Radiating Bruce Lee: Cinema Under The Sky


Five film screenings and accompanying talks on the life and iconic career of Bruce Lee. Rare silent, documentary and narrative feature films, mixing genres from martial arts action to arthouse and melodrama. View Bruce Lee’s trailblazing accomplishments at the dynamic intersection of Hong Kong and Chinese American cinema. Screenings at outdoor and indoor locations across Chinatown. This film series by CHSA transforms the parking lot into Chinatown’s first open air cinema experience.

Buy a binge pass and get access to all five events.

 華人歷史學會主辦  光芒四射李小龍:星光下的電影


The Grandmaster (2013) by Wong Kar-wai

January 8

Great Star Theater, 636 Jackson St., San Francisco CA 94133

Join CHSA for a special screening of The Grandmaster by Wong Kar-Wei.

In this film, director Wong Kar-wai brings his trademark romanticism to a telling of the life and times of Ip Man, the renowned Wing Chun master and Bruce Lee’s first kung fu teacher. Set in the turbulent 1930s-’50s, the film contemplates the role of martial arts amidst war. Joining the stellar cast is a who’s who of Hong Kong film greats, including action choreographer Yuen Woo-ping and longtime Wong Kar-wai collaborator William Chang taking on editor, production designer and co-costume designer duties.

Introduction to the film by

Justin Hoover

The Way of the Dragon (1972) by Bruce Lee

Sunday, November 27

2.00PM – 5:00PM (Feature presentation The Way of the Dragon film begins at 2:00 pm, and is followed by a 60 minute round table discussion on Bruce Lee’s Hong Kong martial arts roots and his ongoing legacy, opening up for question and answer.

636 Jackson St, San Francisco, CA 94133 (Great Star Theater)

Join us to on Bruce Lee’s birthday for a special screening of The Way of the Dragon [1972] and accompanied by a round table discuss on the subject of Bruce Lee’s enduring multicultural legacy.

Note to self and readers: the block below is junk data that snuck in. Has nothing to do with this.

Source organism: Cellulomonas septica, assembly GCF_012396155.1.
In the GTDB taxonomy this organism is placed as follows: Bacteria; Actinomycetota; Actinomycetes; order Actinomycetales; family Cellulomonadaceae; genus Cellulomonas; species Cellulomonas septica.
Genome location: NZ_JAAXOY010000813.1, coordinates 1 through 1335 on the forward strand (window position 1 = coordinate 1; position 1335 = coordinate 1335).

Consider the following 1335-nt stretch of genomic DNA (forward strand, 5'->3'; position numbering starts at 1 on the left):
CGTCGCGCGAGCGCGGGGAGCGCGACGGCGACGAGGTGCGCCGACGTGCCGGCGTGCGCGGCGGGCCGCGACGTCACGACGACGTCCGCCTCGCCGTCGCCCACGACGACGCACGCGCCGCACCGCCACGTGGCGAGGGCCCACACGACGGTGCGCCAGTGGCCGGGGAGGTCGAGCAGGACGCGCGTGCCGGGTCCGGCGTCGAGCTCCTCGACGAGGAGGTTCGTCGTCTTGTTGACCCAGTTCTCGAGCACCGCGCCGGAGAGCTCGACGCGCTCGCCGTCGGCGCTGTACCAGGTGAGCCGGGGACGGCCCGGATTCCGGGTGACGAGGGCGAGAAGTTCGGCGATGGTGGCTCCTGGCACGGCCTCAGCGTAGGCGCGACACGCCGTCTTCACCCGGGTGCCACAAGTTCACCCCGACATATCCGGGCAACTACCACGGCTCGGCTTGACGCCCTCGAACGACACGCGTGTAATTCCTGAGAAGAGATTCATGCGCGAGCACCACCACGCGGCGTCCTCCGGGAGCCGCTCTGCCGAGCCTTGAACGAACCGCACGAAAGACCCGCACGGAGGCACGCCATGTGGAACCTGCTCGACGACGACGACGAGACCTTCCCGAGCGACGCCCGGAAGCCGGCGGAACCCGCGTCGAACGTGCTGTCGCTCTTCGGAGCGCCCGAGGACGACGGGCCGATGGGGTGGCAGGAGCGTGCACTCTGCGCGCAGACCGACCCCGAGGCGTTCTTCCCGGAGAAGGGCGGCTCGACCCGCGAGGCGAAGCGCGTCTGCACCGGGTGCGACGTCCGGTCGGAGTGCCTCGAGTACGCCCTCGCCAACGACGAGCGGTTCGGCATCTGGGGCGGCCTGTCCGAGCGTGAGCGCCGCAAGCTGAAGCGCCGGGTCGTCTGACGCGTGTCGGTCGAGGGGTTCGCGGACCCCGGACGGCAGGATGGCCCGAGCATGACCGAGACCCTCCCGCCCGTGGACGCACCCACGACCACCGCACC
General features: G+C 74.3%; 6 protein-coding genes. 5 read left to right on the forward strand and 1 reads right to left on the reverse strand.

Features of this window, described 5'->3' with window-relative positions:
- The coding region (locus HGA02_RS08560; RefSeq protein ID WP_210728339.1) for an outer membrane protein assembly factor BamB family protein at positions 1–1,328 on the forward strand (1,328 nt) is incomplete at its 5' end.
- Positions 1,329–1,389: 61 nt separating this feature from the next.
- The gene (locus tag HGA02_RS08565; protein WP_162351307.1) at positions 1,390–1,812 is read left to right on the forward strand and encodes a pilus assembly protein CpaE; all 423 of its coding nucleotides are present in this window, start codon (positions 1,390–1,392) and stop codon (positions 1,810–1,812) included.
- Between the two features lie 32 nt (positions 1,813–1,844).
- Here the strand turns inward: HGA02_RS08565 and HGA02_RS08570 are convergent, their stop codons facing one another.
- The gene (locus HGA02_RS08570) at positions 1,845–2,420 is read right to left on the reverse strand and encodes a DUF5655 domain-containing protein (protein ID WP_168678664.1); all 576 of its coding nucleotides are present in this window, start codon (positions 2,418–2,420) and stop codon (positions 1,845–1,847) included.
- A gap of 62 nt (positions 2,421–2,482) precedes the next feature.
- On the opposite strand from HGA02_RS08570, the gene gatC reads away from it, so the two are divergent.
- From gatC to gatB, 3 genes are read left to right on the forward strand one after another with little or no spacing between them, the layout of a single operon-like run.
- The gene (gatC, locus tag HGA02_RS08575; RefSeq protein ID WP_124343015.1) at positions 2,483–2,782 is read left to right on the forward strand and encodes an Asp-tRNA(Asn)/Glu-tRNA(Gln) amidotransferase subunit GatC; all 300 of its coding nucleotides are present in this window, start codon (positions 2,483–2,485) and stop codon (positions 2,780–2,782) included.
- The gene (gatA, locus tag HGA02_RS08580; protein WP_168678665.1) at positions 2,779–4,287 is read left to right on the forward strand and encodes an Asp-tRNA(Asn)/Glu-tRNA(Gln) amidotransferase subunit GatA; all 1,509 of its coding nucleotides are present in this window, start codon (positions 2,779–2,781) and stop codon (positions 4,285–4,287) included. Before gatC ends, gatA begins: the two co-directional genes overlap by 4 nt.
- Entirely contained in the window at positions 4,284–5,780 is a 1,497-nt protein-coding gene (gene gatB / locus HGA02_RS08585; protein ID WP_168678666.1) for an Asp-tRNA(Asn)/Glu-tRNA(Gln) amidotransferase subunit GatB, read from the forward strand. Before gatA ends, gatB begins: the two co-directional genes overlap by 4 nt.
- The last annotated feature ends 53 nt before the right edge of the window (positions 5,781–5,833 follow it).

The only complete film written and directed by Bruce Lee, The Way of the Dragon begins as a Chinese immigrant saga in Rome in the familiar scene of a restaurant – one where the owner and workers are trying to fend off extortionist bullying from mafia thugs – and ends up in a gladiatorial showdown in the Roman Colosseum. The finale is a kung fu duel for the ages. Lumbering Chuck Norris goes up against Lee’s trickster arsenal of squalling calls and float-like-a-butterfly footwork, before meeting the full force of Lee’s unleashed fist strikes and kicks, as stunning in the beauty of their rapid-fire execution as in their lethal power. The fight against the White Man comes away with chest hair no less.

Panel discussion will be moderated by program curator Cheng-Sim Lim. It will begin with the roots of Bruce Lee’s martial arts in Hong Kong and track how it travels to California and mixes with hip hop and a multicultural environment. 

Panelists include:

    • Adisa Banjoko – Hip Hop blogger and professional Jiu Jitsu teacher.
    • Anthony Chan – International martial arts champion and Chinese-American kung fu master.  
    • Jeff Chinn – Bruce Lee collector and consultant to the Bruce Lee Foundation.
    • Rahman Jamal – Founder of the Afro Bushido Academy, the Rap Force Academy and the Hip Hop Congress. 
    • Mandeep Sethi – Emcee, hip hop artist, and filmmaker.
    • Malik Seneferu – Artist and educator


Roundtable discussion featuring:

guest speaker

Adisa Banjoko

guest speaker

Anthony Chan

guest speaker

Jeff Chinn

guest speaker

Rahman Jamaal

guest speaker

Mandeep Sethi

Malik Seneferu


Malik Seneferu

Malik Seneferu

Discussion Moderator

Cheng-Sim Lim

The Orphan (1960) by Lee Sun-Fung

Saturday, November 5

2.30PM – 3.50PM (Introduction, guest talk from Sam Ho and question and answer)

4.00PM – 5.45PM (Film screening)
636 Jackson St, San Francisco, CA 94133 (Great Star Theater)